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Teaching Notes - Of Thee I Sing

November 20, 2019

Welcome to Teaching Notes - a blog series written by a teacher to help other teachers #TeachtheSongbook.

 A Note from the Author: I can’t imagine life without music. When tunes float by, memories flood in. My foot starts tapping, fingers start snapping, and I get caught up in the emotion of the song.  For 28 years, music was always a key component in my classroom. It never failed to grab the attention of my students and made past cultures come alive with connections to daily life.


I’m excited to open up a discussion about the new Songbook exhibit, Of Thee I sing Politics on Stage. It’s a storytelling device where cultural values are seen in the context of music. Including musical theater in your classroom has never been easier. Join me in this forum where you can share your lesson plans and get ideas from others. It’s your point of access for creative ways to engage your students through music. Tell me what works and what’s missing. Let’s start a conversation and get those toes tapping.



Sue Ackley

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This Month's Teaching Notes:

Let's start off with Of Thee I Sing, a biting satire on American politics. It’s full of lively music by George and Ira Gershwin, White House antics, and falderal.



What's it all about?

Of Thee I Sing is a musical with a score by George Gershwin, lyrics by Ira Gershwin and a book by George S. Kaufman and Morrie Ryskind. The musical lampoons American politics; the story concerns John P. Wintergreen, who runs for President of the United States on the "love" platform. When he falls in love with the sensible Mary Turner instead of Diana Devereaux, the beautiful pageant winner selected for him, he gets into political hot water. 

The original Broadway production, directed by Kaufman, opened in 1931 and ran for 441 performances, gaining critical and box office success. It has been revived twice on Broadway and in concert stagings in the U.S. and in London. In 1932, Of Thee I Sing was the first musical to win the Pulitzer Prize for DramaRead full summary here.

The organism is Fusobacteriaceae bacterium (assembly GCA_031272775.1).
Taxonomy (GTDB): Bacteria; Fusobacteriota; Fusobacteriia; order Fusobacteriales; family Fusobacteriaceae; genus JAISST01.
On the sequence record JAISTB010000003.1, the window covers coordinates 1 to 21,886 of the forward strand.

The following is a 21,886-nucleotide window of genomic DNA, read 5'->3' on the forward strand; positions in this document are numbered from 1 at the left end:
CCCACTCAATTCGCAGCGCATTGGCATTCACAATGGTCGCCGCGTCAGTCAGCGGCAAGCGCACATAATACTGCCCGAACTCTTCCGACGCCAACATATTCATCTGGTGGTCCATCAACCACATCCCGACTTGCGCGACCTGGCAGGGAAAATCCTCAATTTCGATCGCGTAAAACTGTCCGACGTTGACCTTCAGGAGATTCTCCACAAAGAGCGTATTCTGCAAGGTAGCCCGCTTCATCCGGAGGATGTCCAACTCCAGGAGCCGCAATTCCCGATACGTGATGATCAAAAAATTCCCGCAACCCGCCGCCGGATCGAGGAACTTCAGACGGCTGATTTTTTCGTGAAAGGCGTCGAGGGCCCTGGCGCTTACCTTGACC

What was going on in U.S. politics in 1931?

Herbert Hoover was President and the Great Depression was in its second year.


What topics are covered in the musical?

  • parody
  • political corruption
  • political idealism
  • political incompetency
  • satire


Start a discussion:

What can we learn about our culture through musicals?


What's been said about the musical?

Everyone has an opinion.  Here are a few of the responses I found that represent a wide range of perspectives considering the original production, contemporary revivals and everything in between.


  • In 1987, Arthur Schlesinger of The New York Times considered the historical impact of the musical after attending a revival at the Brooklyn Academy of Music.  He wrote, "Of Thee I Sing responded marvelously to the mood of the day.  It was 'funnier than the Government,' Brooks Atkinson wrote in The Times, 'and not nearly so dangerous.' In December 1931, the Depression was hardly two years old, and not all the country had taken in how grave the economic collapse was. Of Thee I Sing cheered people up and laughed troubles away. It verified impressions of the ineffectuality of politicians in a day when politicians were spectacularly ineffectual. It was liberating, both for audiences who were no longer required to regard Presidents with automatic respect and for musical comedy writers who could go on to be more specific and stinging in their future satire."  Read the full article here.
  • In a series of spotlight articles highlighting Pulitzer Prize-winning musicals, Kathryn Harris of Music Theatre International wrote, "The 1931 Pulitzer Prize for Drama was even more historic than usual. That year, the award went to a musical for the first time.  OF THEE I SING, the charming political satire by George and Ira Gershwin, George S. Kaufman, and Morrie Ryskind, was called 'not only coherent and well-knit enough to class as a play, but it is a biting and true satire on American politics and the public attitude towards them....The play is genuine and it is felt the Pulitzer Prize could not serve a better purpose than to recognize such work.'"  Read the full article here.
  • In a review of the musical posted on IMDb in 2004, F. Gwynplaine MacIntyre shared a personal take on the musical's link to politics, "Bizarrely, much of the plot in 'Of Thee I Sing' anticipates the shenanigans of the Clinton administration. The President of the United States has a sexual tryst with a Southern woman, who then sues him. Meanwhile, the White House bedrooms are full of people who have made financial contributions to the party in power. There is debate as to whether the First Lady should be politically active, or whether she should stay home and bake muffins..."  Read the full review here.


Where can I find out more?



Up next month: 

Hamilton: An American Musical


Happy Teaching! Please share your success in the classroom with us by posting about your lesson plan using the hashtag #TeachtheSongbook and tagging us @songbookfoundation.